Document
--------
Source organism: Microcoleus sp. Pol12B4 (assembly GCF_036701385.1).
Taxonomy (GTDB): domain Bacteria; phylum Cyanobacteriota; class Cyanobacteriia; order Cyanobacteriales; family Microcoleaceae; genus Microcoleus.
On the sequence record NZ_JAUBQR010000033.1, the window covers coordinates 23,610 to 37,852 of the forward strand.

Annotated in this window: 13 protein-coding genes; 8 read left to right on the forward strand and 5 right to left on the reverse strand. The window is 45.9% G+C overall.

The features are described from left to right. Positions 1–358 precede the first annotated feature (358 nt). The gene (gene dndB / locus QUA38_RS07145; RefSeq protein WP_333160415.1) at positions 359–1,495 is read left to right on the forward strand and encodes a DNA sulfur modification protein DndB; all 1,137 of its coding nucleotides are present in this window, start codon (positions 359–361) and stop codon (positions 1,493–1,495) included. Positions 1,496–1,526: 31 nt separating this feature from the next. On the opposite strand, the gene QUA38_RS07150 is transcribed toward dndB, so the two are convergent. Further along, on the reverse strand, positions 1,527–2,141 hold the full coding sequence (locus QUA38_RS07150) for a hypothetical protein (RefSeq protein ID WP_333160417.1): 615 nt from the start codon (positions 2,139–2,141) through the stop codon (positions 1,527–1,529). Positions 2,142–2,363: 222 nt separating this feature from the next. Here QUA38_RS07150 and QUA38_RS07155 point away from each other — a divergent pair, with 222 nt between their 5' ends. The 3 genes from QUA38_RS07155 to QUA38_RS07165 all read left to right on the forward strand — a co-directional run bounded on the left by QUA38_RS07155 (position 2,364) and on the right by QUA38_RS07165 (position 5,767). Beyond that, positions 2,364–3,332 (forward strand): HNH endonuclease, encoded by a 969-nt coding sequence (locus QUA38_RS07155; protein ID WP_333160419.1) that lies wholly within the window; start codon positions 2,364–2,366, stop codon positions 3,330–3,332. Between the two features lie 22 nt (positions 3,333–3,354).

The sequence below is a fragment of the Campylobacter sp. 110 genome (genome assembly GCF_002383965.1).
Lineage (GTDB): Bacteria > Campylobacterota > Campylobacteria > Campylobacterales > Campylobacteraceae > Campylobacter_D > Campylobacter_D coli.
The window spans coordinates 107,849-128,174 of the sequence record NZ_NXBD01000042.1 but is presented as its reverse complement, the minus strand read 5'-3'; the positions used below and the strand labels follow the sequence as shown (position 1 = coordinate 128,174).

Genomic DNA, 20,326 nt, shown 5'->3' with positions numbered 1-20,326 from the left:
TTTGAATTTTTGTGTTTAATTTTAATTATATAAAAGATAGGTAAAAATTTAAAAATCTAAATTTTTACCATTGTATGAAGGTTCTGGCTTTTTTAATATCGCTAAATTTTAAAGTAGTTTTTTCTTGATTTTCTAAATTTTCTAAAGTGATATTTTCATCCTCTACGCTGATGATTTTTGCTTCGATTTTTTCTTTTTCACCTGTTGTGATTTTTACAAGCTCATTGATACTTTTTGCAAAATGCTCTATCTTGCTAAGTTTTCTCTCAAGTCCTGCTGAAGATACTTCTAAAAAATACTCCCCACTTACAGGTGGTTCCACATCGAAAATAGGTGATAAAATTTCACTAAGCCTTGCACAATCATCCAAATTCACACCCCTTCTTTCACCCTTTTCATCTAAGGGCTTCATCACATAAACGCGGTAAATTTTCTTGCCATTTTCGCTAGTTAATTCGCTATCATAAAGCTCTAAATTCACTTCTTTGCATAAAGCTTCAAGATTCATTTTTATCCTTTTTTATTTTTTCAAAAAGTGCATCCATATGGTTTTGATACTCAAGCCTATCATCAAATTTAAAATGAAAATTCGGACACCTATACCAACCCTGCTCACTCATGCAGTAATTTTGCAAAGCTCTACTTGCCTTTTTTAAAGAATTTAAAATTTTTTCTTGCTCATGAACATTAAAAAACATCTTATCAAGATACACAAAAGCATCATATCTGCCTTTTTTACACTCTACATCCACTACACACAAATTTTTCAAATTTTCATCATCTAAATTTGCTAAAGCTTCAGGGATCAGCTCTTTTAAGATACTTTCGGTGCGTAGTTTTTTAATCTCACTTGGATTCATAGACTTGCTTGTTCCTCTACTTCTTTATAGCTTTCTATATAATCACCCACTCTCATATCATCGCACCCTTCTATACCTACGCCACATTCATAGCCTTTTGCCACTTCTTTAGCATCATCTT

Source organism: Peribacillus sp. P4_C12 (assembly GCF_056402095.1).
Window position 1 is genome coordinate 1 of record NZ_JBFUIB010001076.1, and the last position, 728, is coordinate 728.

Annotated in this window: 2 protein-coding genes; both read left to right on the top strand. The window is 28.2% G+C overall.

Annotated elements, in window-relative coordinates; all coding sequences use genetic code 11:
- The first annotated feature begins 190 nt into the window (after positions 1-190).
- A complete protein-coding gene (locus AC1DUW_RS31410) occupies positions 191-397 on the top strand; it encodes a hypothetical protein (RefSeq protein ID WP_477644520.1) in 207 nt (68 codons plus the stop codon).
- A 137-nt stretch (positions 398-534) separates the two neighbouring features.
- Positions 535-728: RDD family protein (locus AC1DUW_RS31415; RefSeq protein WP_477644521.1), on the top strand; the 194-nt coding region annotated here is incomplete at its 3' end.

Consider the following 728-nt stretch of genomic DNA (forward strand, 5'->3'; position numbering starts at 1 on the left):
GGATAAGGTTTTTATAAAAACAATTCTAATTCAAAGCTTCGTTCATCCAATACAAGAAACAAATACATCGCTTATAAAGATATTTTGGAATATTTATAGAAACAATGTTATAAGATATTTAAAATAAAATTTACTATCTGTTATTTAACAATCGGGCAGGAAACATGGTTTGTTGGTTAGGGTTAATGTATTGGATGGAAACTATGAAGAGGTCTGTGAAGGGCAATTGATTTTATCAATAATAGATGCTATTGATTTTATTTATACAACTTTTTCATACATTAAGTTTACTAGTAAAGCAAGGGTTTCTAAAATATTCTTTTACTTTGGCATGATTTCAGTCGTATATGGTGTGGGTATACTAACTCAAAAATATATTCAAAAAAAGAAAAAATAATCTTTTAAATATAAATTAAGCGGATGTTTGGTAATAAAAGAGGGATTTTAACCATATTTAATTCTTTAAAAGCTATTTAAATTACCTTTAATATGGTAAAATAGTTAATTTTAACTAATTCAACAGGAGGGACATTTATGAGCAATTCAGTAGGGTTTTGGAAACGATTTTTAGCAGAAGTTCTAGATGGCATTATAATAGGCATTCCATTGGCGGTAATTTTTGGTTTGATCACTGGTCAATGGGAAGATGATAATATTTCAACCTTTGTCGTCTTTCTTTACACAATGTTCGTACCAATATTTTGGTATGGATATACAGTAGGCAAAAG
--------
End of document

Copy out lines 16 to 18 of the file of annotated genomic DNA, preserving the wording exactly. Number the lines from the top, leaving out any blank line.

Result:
- A complete protein-coding gene (locus AC1DUW_RS31410) occupies positions 191-397 on the top strand; it encodes a hypothetical protein (RefSeq protein ID WP_477644520.1) in 207 nt (68 codons plus the stop codon).
- A 137-nt stretch (positions 398-534) separates the two neighbouring features.
- Positions 535-728: RDD family protein (locus AC1DUW_RS31415; RefSeq protein WP_477644521.1), on the top strand; the 194-nt coding region annotated here is incomplete at its 3' end.